Basic College Mid-Term. Computer Support 14 replies

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Kilobyte

What does the Fox say?

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23rd November 2002

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#1 8 years ago

Okay, so I am back in college, trying to get my certifications. A painfully boring affair mind you.

The question asks whether or not this generation is more optimistic, or pessimistic about the impact computers in our lives. (More so than the previous generation(s)) Why?

So I ask you, are you optimistic, or pessimistic?




kow_ciller

Gettin' hardware chilly

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16th June 2004

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#2 8 years ago

Everyone is all "ohai, lemme check facebook"

That pretty much sums up all of our generation. I more or less feel the same way about computers.




Junk angel

Huh, sound?

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29th January 2007

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#3 8 years ago

I'd say the current generation is neither optimistic nor pessimistic at this moment. They consider computers to be an integral part of their lives and most can't fathom living with them.

So asking that question in itself seems a bit more like a fallacy as the current generation doesn't consider an impact. It already lives in a post-falloff state in some ways. The impact can still change of course, but I doubt people can take computers more matter-of-factly anymore.




eezstreet

Lord of the .DCC files

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16th June 2008

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#4 8 years ago

The common society discovered what we gamers and generally more intelligent folk have known all the while for a decade: The Internet.

In a way, it's like the Twitter and Facebook addicts are like the Spaniards 'discovering' the New World.




Mr. Pedantic

I would die without GF

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8th October 2006

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#5 8 years ago

It's weird how people understand so little about computers yet they use them so much. I can't think of anything else we use so ubiquitously yet so many people are so oblivious to how it works.

In a way, it's like the Twitter and Facebook addicts are like the Spaniards 'discovering' the New World.

So...they give us all weird diseases in blankets and take our land?




Nemmerle Forum Mod

Voice of joy and sunshine

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26th May 2003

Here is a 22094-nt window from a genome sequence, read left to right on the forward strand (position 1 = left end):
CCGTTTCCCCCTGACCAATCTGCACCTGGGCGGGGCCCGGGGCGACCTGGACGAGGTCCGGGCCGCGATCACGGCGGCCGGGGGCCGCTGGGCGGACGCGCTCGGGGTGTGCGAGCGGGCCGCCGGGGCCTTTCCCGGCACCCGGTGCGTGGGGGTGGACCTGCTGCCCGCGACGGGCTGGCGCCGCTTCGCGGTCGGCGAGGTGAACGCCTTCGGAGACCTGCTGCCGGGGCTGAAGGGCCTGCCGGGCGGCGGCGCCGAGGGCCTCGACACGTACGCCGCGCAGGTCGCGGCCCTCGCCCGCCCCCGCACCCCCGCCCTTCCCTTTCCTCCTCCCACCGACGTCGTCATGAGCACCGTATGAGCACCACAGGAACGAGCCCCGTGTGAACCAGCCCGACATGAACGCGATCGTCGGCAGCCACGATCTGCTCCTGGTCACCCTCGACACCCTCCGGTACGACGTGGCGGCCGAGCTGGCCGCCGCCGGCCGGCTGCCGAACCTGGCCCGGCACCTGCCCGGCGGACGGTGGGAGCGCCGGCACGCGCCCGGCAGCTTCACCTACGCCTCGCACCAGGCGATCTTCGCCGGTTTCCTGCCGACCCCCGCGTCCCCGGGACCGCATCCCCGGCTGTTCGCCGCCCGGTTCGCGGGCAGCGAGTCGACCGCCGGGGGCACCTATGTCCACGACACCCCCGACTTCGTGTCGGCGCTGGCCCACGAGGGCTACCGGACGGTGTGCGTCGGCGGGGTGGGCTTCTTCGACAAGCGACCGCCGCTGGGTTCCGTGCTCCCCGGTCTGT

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#6 8 years ago

Assuming that we continue to get more advanced, I'm optimistic about the future impact of computers on society. Networked, they allow us access to a ridiculous amount of information. They're good at most of the things we're bad at. They never get bored; rarely forget things unless told to do so; can perform linear calculations far more efficiently than ourselves. And if people diminish face-to-face contact in favour of them – I think that says as much about the unrewarding nature of their face-to-face relationships as the addictive power of the medium.

Computers provide essentially a super-fluidity of information. The biggest implication of this is, I think, for the future of education: Retaining discrete facts is becoming less and less valuable. What's more important these days is fluid verbal and non-verbal thinking ability – coming to useful conclusions based on new data quickly. Which isn't something that the current trivia-pattern memorisation-recitation cycle trains people to do.

Ironically information itself is more valuable than ever. The speed with which information can be moved around as compared to the speed it can be processed and organised has allowed hierarchical power structures; governments, companies; to utterly dominate the interests of the general public. I believe that improved network participation is gradually correcting the balance in that regard and will eventually dictate changes in the political superstructure of society.

Politics started off when societies had to adapt to rapidly changing environments without having time to reach a consensus. The more able individuals are to understand an issue and communicate with their peers the less necessary a single persistent hierarchy becomes. Ad-hoc groups that arise from the shared interests of their members social networks and dissolve afterwards will I think – provided that the trend to higher information fluidity continues – be the shape of things to come. Though probably not for some time.